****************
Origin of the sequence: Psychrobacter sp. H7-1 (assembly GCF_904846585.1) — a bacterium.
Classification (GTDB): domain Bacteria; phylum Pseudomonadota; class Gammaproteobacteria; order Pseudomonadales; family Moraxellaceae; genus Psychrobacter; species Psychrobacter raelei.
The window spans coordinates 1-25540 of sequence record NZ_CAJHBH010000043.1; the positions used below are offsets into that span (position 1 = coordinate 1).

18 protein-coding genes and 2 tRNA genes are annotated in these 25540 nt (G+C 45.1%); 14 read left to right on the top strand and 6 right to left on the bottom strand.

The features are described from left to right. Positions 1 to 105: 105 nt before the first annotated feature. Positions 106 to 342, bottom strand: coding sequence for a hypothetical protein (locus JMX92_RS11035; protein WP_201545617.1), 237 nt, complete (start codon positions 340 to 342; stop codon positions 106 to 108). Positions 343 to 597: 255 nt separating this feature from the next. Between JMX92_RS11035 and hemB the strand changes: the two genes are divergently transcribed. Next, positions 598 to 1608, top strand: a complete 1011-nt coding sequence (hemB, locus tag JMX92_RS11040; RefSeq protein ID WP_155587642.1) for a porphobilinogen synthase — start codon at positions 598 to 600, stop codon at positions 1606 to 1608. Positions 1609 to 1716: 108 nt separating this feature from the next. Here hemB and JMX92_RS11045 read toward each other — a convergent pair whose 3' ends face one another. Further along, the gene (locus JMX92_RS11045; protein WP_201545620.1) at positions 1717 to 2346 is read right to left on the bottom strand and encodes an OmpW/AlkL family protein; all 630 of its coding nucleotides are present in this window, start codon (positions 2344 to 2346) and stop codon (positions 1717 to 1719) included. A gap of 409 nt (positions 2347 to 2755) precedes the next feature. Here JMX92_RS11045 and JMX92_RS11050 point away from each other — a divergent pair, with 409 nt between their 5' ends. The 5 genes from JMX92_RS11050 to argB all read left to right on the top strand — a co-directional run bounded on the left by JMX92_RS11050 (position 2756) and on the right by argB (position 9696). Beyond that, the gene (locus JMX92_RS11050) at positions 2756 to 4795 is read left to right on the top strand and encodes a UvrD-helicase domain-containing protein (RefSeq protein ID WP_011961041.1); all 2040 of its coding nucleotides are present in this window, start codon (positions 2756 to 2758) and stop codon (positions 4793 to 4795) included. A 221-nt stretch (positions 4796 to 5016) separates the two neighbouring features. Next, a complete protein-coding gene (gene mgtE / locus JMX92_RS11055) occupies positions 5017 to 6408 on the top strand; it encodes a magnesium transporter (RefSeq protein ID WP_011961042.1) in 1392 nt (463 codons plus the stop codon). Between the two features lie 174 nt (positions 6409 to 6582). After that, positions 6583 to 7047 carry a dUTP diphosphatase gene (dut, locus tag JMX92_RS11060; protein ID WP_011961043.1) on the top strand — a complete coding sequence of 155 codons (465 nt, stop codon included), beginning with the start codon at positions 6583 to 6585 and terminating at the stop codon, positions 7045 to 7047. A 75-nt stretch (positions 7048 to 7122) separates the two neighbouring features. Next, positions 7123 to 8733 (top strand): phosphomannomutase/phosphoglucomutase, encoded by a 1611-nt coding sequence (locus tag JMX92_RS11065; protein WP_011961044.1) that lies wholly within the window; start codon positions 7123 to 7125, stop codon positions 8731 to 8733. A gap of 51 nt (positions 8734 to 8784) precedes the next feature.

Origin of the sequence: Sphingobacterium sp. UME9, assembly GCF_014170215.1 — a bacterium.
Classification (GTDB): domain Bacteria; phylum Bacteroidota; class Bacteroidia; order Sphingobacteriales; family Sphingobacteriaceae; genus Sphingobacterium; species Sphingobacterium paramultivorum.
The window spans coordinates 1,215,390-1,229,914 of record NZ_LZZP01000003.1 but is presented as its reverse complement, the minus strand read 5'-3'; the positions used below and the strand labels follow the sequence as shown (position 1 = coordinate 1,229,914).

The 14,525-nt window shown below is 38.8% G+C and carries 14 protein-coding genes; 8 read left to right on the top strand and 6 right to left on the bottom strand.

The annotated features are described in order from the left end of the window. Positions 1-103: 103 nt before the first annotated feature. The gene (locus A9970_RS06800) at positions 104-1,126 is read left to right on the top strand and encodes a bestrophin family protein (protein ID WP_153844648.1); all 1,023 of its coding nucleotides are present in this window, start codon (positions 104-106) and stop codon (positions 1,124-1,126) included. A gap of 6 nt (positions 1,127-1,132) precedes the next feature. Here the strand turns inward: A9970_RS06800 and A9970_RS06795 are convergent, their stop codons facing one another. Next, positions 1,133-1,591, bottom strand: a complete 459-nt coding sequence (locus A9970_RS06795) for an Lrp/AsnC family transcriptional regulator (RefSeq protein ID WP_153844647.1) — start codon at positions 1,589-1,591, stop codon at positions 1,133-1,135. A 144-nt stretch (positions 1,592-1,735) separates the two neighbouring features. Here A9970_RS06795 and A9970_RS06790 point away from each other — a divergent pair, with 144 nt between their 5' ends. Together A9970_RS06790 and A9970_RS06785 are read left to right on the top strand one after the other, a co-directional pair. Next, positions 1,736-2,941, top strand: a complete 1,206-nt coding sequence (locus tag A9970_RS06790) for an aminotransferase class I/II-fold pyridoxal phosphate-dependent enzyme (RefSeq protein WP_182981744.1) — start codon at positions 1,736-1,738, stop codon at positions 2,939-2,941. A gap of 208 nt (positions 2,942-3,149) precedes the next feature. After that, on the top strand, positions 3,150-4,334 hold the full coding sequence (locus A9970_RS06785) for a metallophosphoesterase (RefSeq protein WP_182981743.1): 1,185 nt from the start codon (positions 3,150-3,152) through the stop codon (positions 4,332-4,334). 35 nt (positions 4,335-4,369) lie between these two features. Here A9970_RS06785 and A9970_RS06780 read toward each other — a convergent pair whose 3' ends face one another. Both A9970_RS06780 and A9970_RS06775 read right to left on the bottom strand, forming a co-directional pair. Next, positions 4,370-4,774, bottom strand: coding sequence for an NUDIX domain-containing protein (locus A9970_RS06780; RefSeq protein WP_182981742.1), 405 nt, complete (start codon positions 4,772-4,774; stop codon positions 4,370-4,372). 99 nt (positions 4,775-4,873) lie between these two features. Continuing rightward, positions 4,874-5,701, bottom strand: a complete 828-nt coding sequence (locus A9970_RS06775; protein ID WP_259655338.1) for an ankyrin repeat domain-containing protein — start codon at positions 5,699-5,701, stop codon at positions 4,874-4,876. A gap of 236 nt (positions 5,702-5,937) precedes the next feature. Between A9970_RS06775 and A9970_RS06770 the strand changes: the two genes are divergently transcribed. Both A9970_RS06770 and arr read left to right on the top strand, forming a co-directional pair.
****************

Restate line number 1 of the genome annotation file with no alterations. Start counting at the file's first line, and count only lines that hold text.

Origin of the sequence: Psychrobacter sp. H7-1 (assembly GCF_904846585.1) — a bacterium.